Heart Foundation challenges Gillespie’s new book ‘Toxic Oil’ message
- February 27, 2013
- Sophie Langley
Australia’s National Heart Foundation has challenged a new book about the ‘dangers’ of eating vegetable oils.
The book, ‘Toxic Oil’, published today by Penguin Books Australia by lawyer David Gillespie claims that eating seed oils is bad for health, despite advice to the contrary given by health agencies and government.
Gillespie writes that the human body has not evolved to digest polyunsaturated seed oils and that humans should instead be eating ‘more natural’ saturated and monounsaturated fats from animal and other sources.
Gillespie’s previous books, ‘Sweet Poison: why sugar makes us fat’ and ‘Big Fat Lies: How the diet industry is making you sick, fat & poor’, were both bestsellers, and attracted supporters and critics from within the food industry and nutrition health sectors.
The Heart Foundation has strongly refuted the claims about the negative health effects of seed oils.
“There is no single cause of chronic diseases, including heart disease,” a statement issued today by the Heart Foundation said. “However there is scientific consensus that replacing saturated fat with unsaturated fat, in particular polyunsaturated fat, reduces your risk of heart disease”. The organisation said it was dangerous, misleading and wrong to say otherwise.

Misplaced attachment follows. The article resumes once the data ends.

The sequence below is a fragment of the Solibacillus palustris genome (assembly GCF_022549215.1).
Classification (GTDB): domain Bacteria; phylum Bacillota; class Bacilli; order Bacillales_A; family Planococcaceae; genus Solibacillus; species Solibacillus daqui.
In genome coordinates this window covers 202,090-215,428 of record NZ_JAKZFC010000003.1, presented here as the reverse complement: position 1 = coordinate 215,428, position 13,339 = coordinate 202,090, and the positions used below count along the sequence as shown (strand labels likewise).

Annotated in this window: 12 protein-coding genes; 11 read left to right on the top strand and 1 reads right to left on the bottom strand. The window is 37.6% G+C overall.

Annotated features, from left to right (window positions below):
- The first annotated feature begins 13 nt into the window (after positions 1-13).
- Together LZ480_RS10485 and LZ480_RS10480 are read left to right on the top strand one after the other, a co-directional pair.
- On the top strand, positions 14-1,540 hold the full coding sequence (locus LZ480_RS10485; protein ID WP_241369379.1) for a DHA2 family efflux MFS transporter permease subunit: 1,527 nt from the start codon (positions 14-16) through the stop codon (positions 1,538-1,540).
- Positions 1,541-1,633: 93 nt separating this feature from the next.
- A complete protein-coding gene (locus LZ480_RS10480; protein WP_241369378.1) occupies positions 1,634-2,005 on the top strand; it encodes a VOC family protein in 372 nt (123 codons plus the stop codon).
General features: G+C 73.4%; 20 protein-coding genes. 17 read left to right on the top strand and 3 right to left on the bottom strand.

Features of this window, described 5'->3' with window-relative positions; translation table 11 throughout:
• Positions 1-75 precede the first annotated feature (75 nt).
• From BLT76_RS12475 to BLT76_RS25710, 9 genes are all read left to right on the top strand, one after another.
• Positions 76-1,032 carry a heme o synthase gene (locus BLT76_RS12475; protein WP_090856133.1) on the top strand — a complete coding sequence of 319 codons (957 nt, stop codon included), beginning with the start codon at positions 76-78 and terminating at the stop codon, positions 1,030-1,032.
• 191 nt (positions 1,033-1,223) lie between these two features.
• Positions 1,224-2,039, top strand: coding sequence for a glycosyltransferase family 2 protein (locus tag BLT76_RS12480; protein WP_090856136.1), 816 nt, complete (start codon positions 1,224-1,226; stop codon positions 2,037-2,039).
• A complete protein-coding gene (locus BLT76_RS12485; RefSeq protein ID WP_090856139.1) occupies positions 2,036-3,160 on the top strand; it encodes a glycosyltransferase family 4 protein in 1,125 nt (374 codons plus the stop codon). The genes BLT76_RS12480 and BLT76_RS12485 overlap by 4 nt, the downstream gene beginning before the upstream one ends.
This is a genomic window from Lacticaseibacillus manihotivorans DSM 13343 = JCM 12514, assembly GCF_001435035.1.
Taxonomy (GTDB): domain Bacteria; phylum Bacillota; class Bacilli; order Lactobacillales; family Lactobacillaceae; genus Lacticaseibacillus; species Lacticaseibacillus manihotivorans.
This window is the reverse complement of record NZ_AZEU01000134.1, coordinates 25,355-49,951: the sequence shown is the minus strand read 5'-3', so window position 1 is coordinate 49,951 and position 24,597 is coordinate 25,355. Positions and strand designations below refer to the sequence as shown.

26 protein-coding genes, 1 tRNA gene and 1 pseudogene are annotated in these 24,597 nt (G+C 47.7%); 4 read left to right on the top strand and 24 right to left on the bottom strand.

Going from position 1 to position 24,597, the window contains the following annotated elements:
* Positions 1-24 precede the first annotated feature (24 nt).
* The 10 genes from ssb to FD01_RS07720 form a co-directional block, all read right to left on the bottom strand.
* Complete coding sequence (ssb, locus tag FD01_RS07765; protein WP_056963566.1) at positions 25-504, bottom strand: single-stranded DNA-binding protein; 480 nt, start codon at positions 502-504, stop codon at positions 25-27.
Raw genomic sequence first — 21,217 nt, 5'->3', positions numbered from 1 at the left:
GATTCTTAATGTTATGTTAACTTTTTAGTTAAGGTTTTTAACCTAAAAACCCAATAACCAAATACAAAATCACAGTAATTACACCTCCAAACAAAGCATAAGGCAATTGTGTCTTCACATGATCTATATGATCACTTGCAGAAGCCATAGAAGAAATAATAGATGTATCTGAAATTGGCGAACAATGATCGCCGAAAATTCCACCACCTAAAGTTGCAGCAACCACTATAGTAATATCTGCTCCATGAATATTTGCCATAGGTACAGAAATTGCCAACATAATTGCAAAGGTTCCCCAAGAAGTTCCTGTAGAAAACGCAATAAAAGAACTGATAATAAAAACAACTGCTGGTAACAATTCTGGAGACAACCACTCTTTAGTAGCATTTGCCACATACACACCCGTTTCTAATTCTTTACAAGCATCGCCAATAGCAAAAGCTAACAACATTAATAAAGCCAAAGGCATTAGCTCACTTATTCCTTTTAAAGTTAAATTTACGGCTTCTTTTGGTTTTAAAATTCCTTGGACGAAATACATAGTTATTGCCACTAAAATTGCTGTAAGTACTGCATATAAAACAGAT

“The considerable weight of evidence for the recommendation of a dietary shift from saturated fats to unsaturated fats for positive health effects is insurmountable,” The Heart foundation said. “This position is also held by the world’s leading health organisations, such as World Health Organisation, British Heart Foundation and American Heart Association. In addition leading professional and government organisations, such as the Dietitians Association of Australia, National Health and Medical Research Council (NHMRC) and National Health Service UK (NHS UK) support this dietary transition.”
There is consistent research to suggest that polyunsaturated fats reduce ‘bad’ cholesterol in the blood, and increase the ‘good’ cholesterol, which helps to lower the risk of heart disease.
The Heart foundation recommends a balanced diet eating a variety of foods, including fruit, vegetables, wholegrains, lean meats, oily fish, low-fat dairy, nuts, seeds, legumes and oils. “A healthy diet is just that – balanced,” they said. “It does not involve cutting out any food group entirely.”